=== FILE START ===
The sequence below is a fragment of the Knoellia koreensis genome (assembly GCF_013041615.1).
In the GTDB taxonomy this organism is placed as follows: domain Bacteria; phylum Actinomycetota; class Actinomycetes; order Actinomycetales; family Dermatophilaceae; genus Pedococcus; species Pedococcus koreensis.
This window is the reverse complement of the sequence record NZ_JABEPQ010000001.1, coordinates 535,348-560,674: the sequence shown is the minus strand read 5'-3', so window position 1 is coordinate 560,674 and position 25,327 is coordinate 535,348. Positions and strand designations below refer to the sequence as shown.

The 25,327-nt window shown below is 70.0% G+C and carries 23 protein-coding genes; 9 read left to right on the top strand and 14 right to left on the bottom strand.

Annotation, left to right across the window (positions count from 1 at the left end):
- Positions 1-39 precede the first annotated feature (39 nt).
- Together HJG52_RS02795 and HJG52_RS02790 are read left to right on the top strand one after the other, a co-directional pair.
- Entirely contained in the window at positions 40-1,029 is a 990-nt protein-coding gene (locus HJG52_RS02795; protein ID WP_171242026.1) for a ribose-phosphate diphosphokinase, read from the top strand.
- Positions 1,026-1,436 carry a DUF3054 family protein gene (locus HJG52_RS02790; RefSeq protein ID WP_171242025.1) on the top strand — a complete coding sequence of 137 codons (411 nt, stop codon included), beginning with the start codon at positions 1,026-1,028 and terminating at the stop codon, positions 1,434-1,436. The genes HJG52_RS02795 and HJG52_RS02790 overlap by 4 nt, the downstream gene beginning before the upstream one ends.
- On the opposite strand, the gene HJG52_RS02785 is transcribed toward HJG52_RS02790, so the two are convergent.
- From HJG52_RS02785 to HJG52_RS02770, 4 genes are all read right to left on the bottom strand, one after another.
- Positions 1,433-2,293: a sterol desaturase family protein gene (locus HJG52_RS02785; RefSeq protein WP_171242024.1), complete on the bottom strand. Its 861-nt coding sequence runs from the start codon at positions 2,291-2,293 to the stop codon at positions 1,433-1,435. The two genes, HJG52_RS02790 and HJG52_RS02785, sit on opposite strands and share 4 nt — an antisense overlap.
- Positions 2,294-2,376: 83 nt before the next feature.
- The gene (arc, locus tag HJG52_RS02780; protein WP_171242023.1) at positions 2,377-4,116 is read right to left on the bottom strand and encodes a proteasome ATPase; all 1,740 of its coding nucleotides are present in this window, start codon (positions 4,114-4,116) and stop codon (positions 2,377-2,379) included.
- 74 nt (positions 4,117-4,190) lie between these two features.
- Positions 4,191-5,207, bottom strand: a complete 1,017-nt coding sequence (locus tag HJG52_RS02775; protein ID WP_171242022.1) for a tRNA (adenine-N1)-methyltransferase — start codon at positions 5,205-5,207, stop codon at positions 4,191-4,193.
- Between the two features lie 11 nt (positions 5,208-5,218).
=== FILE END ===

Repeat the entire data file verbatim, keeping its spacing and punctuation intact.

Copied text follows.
The sequence below is a fragment of the Knoellia koreensis genome (assembly GCF_013041615.1).
In the GTDB taxonomy this organism is placed as follows: domain Bacteria; phylum Actinomycetota; class Actinomycetes; order Actinomycetales; family Dermatophilaceae; genus Pedococcus; species Pedococcus koreensis.
This window is the reverse complement of the sequence record NZ_JABEPQ010000001.1, coordinates 535,348-560,674: the sequence shown is the minus strand read 5'-3', so window position 1 is coordinate 560,674 and position 25,327 is coordinate 535,348. Positions and strand designations below refer to the sequence as shown.

The 25,327-nt window shown below is 70.0% G+C and carries 23 protein-coding genes; 9 read left to right on the top strand and 14 right to left on the bottom strand.

Annotation, left to right across the window (positions count from 1 at the left end):
- Positions 1-39 precede the first annotated feature (39 nt).
- Together HJG52_RS02795 and HJG52_RS02790 are read left to right on the top strand one after the other, a co-directional pair.
- Entirely contained in the window at positions 40-1,029 is a 990-nt protein-coding gene (locus HJG52_RS02795; protein ID WP_171242026.1) for a ribose-phosphate diphosphokinase, read from the top strand.
- Positions 1,026-1,436 carry a DUF3054 family protein gene (locus HJG52_RS02790; RefSeq protein ID WP_171242025.1) on the top strand — a complete coding sequence of 137 codons (411 nt, stop codon included), beginning with the start codon at positions 1,026-1,028 and terminating at the stop codon, positions 1,434-1,436. The genes HJG52_RS02795 and HJG52_RS02790 overlap by 4 nt, the downstream gene beginning before the upstream one ends.
- On the opposite strand, the gene HJG52_RS02785 is transcribed toward HJG52_RS02790, so the two are convergent.
- From HJG52_RS02785 to HJG52_RS02770, 4 genes are all read right to left on the bottom strand, one after another.
- Positions 1,433-2,293: a sterol desaturase family protein gene (locus HJG52_RS02785; RefSeq protein WP_171242024.1), complete on the bottom strand. Its 861-nt coding sequence runs from the start codon at positions 2,291-2,293 to the stop codon at positions 1,433-1,435. The two genes, HJG52_RS02790 and HJG52_RS02785, sit on opposite strands and share 4 nt — an antisense overlap.
- Positions 2,294-2,376: 83 nt before the next feature.
- The gene (arc, locus tag HJG52_RS02780; protein WP_171242023.1) at positions 2,377-4,116 is read right to left on the bottom strand and encodes a proteasome ATPase; all 1,740 of its coding nucleotides are present in this window, start codon (positions 4,114-4,116) and stop codon (positions 2,377-2,379) included.
- 74 nt (positions 4,117-4,190) lie between these two features.
- Positions 4,191-5,207, bottom strand: a complete 1,017-nt coding sequence (locus tag HJG52_RS02775; protein ID WP_171242022.1) for a tRNA (adenine-N1)-methyltransferase — start codon at positions 5,205-5,207, stop codon at positions 4,191-4,193.
- Between the two features lie 11 nt (positions 5,208-5,218).